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Managers: Neoliberalism’s executioners?

Posted on: August 6, 2020

By Gerald Hanlon

In work, as in life, differences between rhetoric and reality are revealing. If work is fundamental to the dignity of a person (according to The Pope), then perhaps indignity is now a fundamental characteristic of work. My book, The Dark Side of Management – A Secret History of Management Theory, examines how managers have acted as neoliberalism’s executioners in ensuring that contemporary workers exist in a precarious world without control, democracy or power.

In assessing the managerial role in contemporary society, it’s important to look at a number of tools and techniques:

  1. Management Speak: the language used in and around business can often be empty with the result that employees sink into a black hole of Orwellian Newspeak, distracted by visions of going forward, reaching out and drilling down whilst their human resources division acts as a “conduit for a higher-up and incontestable power.”
  2. Data: in an era of big data and small privacy, managers can conjure convincing quantitative stories to convince employees that there is no alternative. But data is malleable to those with ownership. Even the father of big data in management, Frederick Taylor “fudged his data, lied to his clients, and inflated the record of his success.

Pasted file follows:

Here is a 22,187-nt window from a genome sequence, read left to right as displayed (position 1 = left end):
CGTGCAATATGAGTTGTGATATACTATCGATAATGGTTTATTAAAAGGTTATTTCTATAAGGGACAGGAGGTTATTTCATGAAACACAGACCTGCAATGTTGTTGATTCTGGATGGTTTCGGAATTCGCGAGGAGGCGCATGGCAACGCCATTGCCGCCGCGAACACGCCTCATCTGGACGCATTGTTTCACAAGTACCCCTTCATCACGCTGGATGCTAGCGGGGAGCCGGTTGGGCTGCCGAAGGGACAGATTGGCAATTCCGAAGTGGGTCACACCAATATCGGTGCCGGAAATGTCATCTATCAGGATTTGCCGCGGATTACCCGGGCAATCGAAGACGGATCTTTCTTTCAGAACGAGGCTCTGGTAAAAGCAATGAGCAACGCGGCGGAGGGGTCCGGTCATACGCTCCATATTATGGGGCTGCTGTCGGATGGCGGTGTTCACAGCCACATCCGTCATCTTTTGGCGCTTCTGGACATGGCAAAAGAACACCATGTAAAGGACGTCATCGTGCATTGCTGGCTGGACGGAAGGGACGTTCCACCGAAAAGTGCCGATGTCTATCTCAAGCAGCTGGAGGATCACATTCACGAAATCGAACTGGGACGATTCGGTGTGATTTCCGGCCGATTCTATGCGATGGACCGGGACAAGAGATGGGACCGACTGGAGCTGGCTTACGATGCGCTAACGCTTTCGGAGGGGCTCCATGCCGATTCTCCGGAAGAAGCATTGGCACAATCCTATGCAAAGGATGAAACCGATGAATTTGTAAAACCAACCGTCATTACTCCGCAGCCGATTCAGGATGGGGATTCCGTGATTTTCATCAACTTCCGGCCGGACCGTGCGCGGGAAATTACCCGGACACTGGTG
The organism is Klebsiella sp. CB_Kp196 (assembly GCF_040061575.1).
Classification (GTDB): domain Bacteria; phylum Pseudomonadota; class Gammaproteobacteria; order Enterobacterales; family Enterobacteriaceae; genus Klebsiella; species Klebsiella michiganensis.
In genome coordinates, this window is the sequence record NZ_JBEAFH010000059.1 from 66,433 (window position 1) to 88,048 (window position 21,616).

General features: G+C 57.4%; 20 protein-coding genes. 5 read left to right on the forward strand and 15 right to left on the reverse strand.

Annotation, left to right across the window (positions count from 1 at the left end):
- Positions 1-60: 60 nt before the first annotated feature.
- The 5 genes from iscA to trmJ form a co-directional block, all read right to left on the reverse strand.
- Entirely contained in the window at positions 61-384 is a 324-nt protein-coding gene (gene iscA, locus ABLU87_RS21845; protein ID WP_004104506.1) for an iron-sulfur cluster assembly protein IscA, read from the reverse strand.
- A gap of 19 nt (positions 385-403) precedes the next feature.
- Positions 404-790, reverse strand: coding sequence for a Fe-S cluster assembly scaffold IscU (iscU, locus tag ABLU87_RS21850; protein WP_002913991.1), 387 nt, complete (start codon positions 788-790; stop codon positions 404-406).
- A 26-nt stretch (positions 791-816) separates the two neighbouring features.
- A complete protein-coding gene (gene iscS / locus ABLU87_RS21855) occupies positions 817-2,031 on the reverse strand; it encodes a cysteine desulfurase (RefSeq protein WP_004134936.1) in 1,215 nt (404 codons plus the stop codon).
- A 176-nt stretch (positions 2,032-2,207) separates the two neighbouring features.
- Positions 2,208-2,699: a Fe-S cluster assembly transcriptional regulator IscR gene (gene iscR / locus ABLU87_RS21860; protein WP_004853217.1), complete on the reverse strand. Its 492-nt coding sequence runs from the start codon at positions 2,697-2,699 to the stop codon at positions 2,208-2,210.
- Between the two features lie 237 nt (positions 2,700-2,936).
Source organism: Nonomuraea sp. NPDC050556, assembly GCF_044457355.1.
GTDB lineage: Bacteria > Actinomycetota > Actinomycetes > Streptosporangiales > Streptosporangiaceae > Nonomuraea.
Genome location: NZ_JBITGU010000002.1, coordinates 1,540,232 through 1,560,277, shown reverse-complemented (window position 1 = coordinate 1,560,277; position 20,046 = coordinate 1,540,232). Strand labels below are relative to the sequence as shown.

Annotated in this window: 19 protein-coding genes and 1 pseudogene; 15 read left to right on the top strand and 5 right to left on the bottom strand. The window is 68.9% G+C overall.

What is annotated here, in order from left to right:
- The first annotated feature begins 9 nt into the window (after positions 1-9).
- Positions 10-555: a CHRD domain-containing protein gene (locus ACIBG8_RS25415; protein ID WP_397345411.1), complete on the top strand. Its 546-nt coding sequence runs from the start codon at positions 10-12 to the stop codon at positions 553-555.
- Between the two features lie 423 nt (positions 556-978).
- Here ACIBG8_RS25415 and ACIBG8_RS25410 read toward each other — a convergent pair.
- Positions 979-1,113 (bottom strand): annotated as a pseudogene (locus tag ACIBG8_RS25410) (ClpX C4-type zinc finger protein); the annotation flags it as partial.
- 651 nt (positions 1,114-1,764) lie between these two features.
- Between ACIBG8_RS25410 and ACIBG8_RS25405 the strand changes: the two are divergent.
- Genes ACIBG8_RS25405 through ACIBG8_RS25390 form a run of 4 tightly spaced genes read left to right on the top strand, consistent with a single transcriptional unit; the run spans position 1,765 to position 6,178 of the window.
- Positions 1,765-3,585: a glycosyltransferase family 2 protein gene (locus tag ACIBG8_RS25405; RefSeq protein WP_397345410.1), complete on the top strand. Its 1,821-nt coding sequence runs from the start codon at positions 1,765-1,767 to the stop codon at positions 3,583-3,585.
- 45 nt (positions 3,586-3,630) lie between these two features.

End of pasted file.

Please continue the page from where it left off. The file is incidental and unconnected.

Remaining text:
3. ”Therapy: managers and businesses are often hailed as “enablers”. Both Frederick Winslow Taylor and later Peter Drucker posited management as the productive role which allows labourers to find their level (whatever that might be). Furthermore, Elton Mayo saw management as a form of therapy which allows the “irrational” worker to achieve wellbeing. Conventional management wisdom holds that employees achieve meaning through work, though Maslow claimed this is achieved through the active generation of ‘creative insecurity’ and indeed anxiety.

So, management as neoliberal therapy redeems us and makes us human.  If we would only follow our leaders, their enlightened management would allow us achieve health.  This vision of management as freedom again echoes Orwell. By shining a light on the dark side of management, we can see its utility as an extension of control to a core white male population. This echoes earlier global elite efforts to extend control over “other” groups in society, such as children, women, colonised peoples, and non-whites.

As the transformation to a knowledge-based economy has failed to emancipate employees, a new “platform capitalism” conjures a future with the management elite shrinking as they are replaced by technology. This is perhaps management’s ultimate achievement – rendering even itself redundant. Welcome to The Dark Side of Management – a history of violence which, like a track from The Dark Side of The Moon originates from an illusion of choice where in fact there is none.

Gerard Hanlon is Professor of Organizational Sociology at Queen Mary University of London, UK. As well as this book, he has recently co-authored a chapter (“On the impossibility of business ethics”) to The Routledge Companion to Ethics, Politics and Organizations.